Doggie Go Downtown?
June 29, 2006 9:58 PM   Subscribe

My friend's bullmastiff puppy has a swollen nose. There's suspicion of a possible spider bite from a wolf spider (black, with white dots). There are puncture wounds maybe 1mm apart, swelling about the size of a tablespoon, no rupture, nausea, diarrhea, or collapse. Nose is swollen, though. Go to the vet?
posted by effugas to Pets & Animals (19 answers total)
 
vet. now.
posted by radioamy at 9:58 PM on June 29, 2006


Are you sure of the name of the spider? What we in SoCal call wolf spiders are very large gray and brown spiders that build funnel shaped webs. Wolf spider bites to humans are fairly painful (I know from personal experience) but I've never heard of any real danger. In fact, many SoCalians I know like to have wolf spiders in their house because they kill the dangerous spiders like black widows. It definitely wouldn't hurt to play it safe and get to the vet.
posted by buggzzee23 at 10:13 PM on June 29, 2006


Vet.
posted by frogan at 10:19 PM on June 29, 2006


Vet.
posted by oflinkey at 10:20 PM on June 29, 2006


Vet. Not tomorrow AM, now.
posted by SpecialK at 10:21 PM on June 29, 2006


By all means, vet.
posted by crw at 10:21 PM on June 29, 2006


(Why? You don't know what kind of spider. Spider bites can form abcesses if not treated, effectively eating away the face of your friend's dog. Stopping the spread of spider venom and cleaning the abcess once it's formed is major surgery; stopping it's spread before it spreads is a quick snick of the knife.

Note: This isn't veterinary advice, but was told to me by a vet student. In other words, seek competent care for that dog immediately.)
posted by SpecialK at 10:23 PM on June 29, 2006


I have to seventh the suggestion...go to the vet....now...there are vet ERs in most large cities and even some small ones. Dogs are pretty tough creatures, and for something to effect him like that is just a little too scary to leave and 'see what happens'

I'd rather pay a vet bill that turns out to be unneccesary than the alternative.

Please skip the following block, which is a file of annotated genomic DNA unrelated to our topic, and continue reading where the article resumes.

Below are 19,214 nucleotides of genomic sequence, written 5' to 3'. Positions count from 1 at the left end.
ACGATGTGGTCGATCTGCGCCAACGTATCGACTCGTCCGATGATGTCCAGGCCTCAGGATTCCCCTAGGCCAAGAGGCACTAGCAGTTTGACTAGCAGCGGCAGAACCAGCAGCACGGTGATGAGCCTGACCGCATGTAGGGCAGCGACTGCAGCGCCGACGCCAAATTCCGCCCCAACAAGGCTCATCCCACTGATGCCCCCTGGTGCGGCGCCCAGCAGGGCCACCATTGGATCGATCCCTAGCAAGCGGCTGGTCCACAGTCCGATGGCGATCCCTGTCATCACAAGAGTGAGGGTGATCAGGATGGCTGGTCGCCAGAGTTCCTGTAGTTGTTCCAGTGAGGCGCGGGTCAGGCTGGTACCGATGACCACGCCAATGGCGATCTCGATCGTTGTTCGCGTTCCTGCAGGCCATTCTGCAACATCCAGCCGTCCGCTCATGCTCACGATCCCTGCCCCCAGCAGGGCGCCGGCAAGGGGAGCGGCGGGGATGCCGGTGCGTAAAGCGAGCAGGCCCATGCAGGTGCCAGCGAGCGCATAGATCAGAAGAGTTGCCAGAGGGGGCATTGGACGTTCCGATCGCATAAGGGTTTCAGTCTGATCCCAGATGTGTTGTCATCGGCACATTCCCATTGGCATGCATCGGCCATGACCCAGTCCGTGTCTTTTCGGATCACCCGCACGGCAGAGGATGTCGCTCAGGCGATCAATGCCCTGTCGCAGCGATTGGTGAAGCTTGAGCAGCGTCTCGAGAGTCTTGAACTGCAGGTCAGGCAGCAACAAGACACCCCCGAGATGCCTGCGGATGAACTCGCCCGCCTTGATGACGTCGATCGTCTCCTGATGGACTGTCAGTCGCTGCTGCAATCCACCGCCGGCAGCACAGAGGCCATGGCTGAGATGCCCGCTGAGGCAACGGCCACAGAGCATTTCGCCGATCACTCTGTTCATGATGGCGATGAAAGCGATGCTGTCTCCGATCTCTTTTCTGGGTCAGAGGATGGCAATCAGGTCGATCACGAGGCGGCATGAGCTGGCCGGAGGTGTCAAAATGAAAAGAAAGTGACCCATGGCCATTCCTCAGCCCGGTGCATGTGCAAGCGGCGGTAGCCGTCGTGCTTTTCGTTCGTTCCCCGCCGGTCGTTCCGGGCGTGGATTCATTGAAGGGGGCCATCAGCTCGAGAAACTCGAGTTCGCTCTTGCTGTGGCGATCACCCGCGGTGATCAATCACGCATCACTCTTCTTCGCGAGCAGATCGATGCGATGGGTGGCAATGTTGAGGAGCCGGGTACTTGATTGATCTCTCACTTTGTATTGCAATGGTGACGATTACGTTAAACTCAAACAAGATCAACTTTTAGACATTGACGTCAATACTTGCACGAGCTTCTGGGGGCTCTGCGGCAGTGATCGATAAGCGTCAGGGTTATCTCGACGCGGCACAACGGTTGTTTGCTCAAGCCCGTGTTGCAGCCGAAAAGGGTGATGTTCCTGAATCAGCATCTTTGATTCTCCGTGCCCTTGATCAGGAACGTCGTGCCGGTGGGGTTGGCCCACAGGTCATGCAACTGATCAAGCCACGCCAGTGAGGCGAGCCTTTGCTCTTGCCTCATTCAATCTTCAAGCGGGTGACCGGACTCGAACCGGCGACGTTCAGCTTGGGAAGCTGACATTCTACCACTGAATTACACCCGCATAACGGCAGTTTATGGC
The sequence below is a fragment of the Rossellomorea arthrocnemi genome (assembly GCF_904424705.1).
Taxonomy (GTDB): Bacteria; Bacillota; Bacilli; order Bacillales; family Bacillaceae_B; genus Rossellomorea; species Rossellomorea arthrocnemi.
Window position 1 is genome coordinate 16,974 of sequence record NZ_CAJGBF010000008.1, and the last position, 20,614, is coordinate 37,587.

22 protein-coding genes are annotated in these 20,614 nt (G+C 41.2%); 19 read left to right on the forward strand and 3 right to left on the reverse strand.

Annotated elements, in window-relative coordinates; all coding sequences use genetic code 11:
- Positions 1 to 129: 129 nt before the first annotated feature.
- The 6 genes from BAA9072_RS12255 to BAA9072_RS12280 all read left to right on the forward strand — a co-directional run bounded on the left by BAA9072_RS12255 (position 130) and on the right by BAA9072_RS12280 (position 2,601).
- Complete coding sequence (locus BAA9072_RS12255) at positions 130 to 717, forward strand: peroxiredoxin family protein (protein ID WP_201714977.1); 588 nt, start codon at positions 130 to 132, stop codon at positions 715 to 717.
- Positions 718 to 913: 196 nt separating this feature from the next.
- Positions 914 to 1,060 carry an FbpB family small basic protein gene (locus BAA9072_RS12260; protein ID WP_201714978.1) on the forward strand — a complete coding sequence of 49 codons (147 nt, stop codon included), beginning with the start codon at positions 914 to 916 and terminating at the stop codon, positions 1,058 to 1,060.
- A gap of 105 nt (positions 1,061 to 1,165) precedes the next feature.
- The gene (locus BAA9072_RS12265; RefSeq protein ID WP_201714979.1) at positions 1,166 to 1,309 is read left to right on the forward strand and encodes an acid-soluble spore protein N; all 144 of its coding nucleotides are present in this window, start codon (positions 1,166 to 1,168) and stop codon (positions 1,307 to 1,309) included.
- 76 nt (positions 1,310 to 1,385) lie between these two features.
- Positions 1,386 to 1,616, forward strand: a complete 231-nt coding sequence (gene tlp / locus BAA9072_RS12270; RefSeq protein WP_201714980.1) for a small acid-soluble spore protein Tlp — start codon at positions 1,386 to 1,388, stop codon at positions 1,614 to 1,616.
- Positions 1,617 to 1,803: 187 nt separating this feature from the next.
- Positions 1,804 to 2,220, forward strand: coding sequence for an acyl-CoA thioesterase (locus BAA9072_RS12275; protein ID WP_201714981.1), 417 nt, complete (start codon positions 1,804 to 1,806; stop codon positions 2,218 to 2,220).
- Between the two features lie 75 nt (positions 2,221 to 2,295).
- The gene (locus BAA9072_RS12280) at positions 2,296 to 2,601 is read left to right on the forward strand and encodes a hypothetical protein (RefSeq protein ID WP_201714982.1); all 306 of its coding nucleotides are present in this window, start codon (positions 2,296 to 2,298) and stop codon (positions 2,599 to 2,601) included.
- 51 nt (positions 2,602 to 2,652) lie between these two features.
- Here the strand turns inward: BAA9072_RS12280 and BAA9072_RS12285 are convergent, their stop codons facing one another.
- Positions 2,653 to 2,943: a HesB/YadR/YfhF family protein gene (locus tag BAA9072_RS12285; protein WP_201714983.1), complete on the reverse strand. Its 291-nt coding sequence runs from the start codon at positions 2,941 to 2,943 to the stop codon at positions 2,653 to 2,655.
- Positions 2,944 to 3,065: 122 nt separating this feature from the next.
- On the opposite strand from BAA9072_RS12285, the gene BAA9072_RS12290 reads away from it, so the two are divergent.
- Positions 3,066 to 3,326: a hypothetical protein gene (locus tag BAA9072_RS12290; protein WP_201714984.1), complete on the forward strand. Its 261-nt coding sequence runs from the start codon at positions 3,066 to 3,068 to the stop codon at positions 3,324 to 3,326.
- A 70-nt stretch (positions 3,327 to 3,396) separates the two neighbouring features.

Radar sends doggy snuggs to the puppers.

reg
posted by legotech at 10:24 PM on June 29, 2006


You can give him Benadryl and see if the swelling goes down if you wish. (If he is not having difficulty breathing and the swelling is not increasing at an alarming rate) I would personally call a vet and give him the Benadryl. (In fact, when something similar happened, that is exactly what I did. When I told the vet that the Benadryl controlled and descreased the swelling, he basically said to keep an eye on him and call back if the situation changes.) The Benadryl will cause drowsiness but much like in humans, should not have any adverse side effects. I now keep Benadryl on me in case of an allergic reaction so that I have time to get him to the vet.
posted by hindmost at 10:28 PM on June 29, 2006


Vet! Now! Faceless doggies are not cute!
posted by billybunny at 10:52 PM on June 29, 2006


A wolf spider bite is not going to make your dog's face come off. They are poisoness, yes, and the bite is painful, yes, but their venom does not contain the necrotic cytotoxins that cause face-coming-off-ness that you would find from the much, much more dangerous Hobo Spider or Brown Recluse.

Take it to the vet, sure. Especially if the swelling is getting worse.

Know, also, that there are very few treatments for BRS or Hobo spider toxins besides cutting open the wound and scooping out the venom. I've heard there's been some success with Dapsone (used for Leprosy) and electro-shock therapy, but I don't know how a dog would take it.
posted by Civil_Disobedient at 11:12 PM on June 29, 2006


This is off topic from the question (which has been answered a this point), but may be informative; that isn't a bull mastiff. I'm nearly certain that dog is a pit bull, also know as an American Staffordshire Terrier. In case you didn't know.
posted by Derive the Hamiltonian of... at 11:23 PM on June 29, 2006


If it was my dog, I'd call the vet's office ASAP, describe the symptoms, and ask what to do.
posted by Robert Angelo at 7:14 AM on June 30, 2006


Seems to me there's two possibilities:

1. It's serious, in which case the vet can provide appropriate treatment.
2. It's not serious, in which case the vet can tell your friend that it's not serious and set his mind at ease.

I'd be willing to pay the vet either for the treatment or for the peace of mind.
posted by DevilsAdvocate at 7:54 AM on June 30, 2006


Derive the Hamiltonian of... , he actually looks pretty exactly like my parents' English mastiff when he was young (plenty of young mastiff photos here), which many people mistakenly called a bullmastiff; but I would imagine that bullmastiff puppies look reasonably similar to mastiff puppies, anyway.
posted by occhiblu at 7:57 AM on June 30, 2006


Yeah, Derive, she doesn't have the right coloring, chest, or forehead for an Amstaff... might be a cross, but doesn't look like it. The coloring, ears, forehead, and posture all match a mastiff.
posted by SpecialK at 9:09 AM on June 30, 2006


Any chance on an update as to the pup's condition? Radar and I are worried about the cute baby dog :)

Regina
posted by legotech at 12:56 PM on June 30, 2006


Definitely a pitbull. Cute too.
posted by radioamy at 7:32 PM on June 30, 2006


Update--

Puppy's OK. My friend kept watch on her and decided she'd take her to the vet if the swelling got significantly worse (or if there was any visible ulceration); thankfully nothing of the sort happened. She sends her thanks to everyone!

BTW, not a pit. I think she said the pup was three quarters English mastiff and one quarter something else.
posted by effugas at 12:54 AM on July 5, 2006


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